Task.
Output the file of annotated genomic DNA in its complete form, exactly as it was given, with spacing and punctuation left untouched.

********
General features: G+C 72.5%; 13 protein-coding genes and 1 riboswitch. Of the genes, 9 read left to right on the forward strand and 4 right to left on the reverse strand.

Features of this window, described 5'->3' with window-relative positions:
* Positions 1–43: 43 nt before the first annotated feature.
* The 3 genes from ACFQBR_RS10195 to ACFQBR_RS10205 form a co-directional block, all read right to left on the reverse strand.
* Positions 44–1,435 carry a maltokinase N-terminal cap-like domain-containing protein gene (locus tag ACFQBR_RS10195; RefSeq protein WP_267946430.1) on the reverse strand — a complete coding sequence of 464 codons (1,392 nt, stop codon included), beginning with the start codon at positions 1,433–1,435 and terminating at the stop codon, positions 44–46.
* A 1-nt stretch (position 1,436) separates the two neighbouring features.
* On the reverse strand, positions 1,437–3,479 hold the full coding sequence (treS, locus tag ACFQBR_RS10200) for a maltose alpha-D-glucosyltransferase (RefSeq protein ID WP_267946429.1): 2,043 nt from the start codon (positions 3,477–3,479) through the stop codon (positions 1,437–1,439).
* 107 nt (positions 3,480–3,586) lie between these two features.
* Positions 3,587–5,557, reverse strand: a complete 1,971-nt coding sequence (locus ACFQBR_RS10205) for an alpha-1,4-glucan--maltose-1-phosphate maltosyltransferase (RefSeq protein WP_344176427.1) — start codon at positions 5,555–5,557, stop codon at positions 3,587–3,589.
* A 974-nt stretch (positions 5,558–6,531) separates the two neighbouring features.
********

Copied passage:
General features: G+C 72.5%; 13 protein-coding genes and 1 riboswitch. Of the genes, 9 read left to right on the forward strand and 4 right to left on the reverse strand.

Features of this window, described 5'->3' with window-relative positions:
* Positions 1–43: 43 nt before the first annotated feature.
* The 3 genes from ACFQBR_RS10195 to ACFQBR_RS10205 form a co-directional block, all read right to left on the reverse strand.
* Positions 44–1,435 carry a maltokinase N-terminal cap-like domain-containing protein gene (locus tag ACFQBR_RS10195; RefSeq protein WP_267946430.1) on the reverse strand — a complete coding sequence of 464 codons (1,392 nt, stop codon included), beginning with the start codon at positions 1,433–1,435 and terminating at the stop codon, positions 44–46.
* A 1-nt stretch (position 1,436) separates the two neighbouring features.
* On the reverse strand, positions 1,437–3,479 hold the full coding sequence (treS, locus tag ACFQBR_RS10200) for a maltose alpha-D-glucosyltransferase (RefSeq protein ID WP_267946429.1): 2,043 nt from the start codon (positions 3,477–3,479) through the stop codon (positions 1,437–1,439).
* 107 nt (positions 3,480–3,586) lie between these two features.
* Positions 3,587–5,557, reverse strand: a complete 1,971-nt coding sequence (locus ACFQBR_RS10205) for an alpha-1,4-glucan--maltose-1-phosphate maltosyltransferase (RefSeq protein WP_344176427.1) — start codon at positions 5,555–5,557, stop codon at positions 3,587–3,589.
* A 974-nt stretch (positions 5,558–6,531) separates the two neighbouring features.